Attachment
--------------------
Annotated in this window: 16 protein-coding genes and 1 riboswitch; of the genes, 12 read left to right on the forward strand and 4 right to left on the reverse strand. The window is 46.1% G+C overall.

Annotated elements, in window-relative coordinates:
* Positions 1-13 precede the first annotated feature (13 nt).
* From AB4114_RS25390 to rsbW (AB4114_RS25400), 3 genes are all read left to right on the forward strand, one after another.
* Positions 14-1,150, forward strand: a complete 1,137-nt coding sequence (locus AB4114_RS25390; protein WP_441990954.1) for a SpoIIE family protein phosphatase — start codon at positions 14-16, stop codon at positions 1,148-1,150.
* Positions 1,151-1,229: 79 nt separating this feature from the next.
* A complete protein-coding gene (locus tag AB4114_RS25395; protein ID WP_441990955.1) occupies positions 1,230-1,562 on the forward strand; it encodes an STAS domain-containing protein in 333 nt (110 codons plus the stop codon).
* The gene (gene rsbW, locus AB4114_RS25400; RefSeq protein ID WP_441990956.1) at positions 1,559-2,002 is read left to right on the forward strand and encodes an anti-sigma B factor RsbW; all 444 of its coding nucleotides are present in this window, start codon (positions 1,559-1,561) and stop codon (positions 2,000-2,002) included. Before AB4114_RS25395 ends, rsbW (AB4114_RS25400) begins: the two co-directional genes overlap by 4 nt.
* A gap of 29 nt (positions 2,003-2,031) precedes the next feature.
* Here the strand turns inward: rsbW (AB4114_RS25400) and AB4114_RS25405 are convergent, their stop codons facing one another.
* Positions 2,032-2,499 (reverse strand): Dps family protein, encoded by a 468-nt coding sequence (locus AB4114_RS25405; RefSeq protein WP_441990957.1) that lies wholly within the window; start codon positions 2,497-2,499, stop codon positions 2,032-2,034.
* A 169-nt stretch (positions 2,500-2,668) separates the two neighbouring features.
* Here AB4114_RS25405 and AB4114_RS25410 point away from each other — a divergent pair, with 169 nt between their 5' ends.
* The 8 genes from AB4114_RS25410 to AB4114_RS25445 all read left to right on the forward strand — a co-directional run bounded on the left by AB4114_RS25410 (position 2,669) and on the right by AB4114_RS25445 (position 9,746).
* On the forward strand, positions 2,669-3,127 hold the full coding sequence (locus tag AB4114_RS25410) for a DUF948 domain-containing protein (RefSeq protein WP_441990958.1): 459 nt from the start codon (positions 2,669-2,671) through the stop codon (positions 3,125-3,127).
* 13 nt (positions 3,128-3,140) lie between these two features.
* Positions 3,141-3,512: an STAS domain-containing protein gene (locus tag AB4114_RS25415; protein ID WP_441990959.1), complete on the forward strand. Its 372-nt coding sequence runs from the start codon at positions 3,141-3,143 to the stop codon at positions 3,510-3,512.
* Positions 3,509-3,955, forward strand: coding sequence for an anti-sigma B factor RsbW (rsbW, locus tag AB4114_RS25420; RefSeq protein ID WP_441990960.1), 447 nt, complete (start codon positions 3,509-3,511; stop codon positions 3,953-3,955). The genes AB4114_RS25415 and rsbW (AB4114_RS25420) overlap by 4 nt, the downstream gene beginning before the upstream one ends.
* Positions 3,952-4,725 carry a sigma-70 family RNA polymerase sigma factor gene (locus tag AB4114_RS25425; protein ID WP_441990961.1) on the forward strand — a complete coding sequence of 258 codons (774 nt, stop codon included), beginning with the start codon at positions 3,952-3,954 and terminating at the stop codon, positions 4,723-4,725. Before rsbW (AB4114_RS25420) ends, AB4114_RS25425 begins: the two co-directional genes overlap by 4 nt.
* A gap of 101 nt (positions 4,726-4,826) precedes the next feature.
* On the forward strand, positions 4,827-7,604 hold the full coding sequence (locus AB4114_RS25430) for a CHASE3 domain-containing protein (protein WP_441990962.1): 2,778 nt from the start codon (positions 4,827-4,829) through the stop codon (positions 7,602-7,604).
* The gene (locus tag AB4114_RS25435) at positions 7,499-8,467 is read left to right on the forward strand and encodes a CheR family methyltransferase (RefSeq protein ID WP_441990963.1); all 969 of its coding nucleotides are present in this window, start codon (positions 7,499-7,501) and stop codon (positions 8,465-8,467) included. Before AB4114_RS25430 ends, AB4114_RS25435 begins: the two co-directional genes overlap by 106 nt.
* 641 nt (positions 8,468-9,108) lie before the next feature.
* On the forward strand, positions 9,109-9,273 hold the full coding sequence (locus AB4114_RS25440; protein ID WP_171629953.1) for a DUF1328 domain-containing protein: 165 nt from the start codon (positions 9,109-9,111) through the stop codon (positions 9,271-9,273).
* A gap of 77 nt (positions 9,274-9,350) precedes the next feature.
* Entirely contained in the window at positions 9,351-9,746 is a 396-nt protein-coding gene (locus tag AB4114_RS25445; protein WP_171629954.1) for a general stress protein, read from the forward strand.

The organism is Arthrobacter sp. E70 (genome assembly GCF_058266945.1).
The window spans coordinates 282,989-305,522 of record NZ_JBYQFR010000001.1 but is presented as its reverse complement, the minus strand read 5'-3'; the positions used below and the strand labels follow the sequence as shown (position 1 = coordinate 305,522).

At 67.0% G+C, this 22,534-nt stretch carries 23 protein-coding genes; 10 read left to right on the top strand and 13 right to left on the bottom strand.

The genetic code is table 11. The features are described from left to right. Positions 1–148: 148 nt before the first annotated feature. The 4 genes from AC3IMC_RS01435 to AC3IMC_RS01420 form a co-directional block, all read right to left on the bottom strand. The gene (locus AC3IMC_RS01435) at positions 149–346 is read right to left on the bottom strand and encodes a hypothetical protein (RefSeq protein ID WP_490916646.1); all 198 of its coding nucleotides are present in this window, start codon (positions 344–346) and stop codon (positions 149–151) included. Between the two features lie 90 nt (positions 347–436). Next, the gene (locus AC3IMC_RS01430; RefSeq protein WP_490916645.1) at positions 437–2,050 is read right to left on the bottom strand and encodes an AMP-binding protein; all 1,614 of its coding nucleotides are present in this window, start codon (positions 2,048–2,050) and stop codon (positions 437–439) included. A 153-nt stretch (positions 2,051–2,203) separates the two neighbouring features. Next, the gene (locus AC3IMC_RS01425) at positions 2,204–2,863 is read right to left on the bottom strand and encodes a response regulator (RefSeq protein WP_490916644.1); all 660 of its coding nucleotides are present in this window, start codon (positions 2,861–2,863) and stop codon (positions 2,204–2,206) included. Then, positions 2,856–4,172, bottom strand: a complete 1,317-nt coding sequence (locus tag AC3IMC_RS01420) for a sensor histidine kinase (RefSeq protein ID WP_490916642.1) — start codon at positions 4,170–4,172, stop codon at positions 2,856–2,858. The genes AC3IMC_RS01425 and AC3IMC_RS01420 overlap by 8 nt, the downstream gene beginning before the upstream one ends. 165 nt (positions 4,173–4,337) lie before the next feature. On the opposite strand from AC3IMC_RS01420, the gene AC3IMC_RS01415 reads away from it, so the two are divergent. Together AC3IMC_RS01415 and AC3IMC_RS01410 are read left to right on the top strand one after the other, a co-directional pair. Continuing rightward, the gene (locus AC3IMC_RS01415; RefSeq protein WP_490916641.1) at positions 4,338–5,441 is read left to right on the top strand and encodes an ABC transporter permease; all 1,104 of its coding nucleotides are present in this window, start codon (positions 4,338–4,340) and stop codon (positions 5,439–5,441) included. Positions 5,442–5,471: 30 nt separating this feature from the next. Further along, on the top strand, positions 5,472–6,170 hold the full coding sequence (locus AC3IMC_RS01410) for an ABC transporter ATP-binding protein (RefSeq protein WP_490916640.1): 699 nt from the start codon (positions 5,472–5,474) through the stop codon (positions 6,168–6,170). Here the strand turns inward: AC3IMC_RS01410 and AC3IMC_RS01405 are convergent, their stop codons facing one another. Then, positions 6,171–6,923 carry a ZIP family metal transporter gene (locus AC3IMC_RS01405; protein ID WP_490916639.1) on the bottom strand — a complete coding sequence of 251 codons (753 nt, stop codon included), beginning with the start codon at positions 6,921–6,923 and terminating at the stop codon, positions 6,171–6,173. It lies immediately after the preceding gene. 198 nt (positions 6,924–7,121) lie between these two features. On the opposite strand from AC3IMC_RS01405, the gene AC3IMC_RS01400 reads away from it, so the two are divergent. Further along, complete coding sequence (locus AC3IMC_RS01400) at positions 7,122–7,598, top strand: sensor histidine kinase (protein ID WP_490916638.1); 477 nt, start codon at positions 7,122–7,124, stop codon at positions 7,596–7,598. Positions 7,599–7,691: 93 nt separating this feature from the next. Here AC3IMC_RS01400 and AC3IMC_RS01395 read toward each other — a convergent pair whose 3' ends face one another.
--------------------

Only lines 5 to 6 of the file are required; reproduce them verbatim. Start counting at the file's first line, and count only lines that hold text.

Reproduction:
* Positions 14-1,150, forward strand: a complete 1,137-nt coding sequence (locus AB4114_RS25390; protein WP_441990954.1) for a SpoIIE family protein phosphatase — start codon at positions 14-16, stop codon at positions 1,148-1,150.
* Positions 1,151-1,229: 79 nt separating this feature from the next.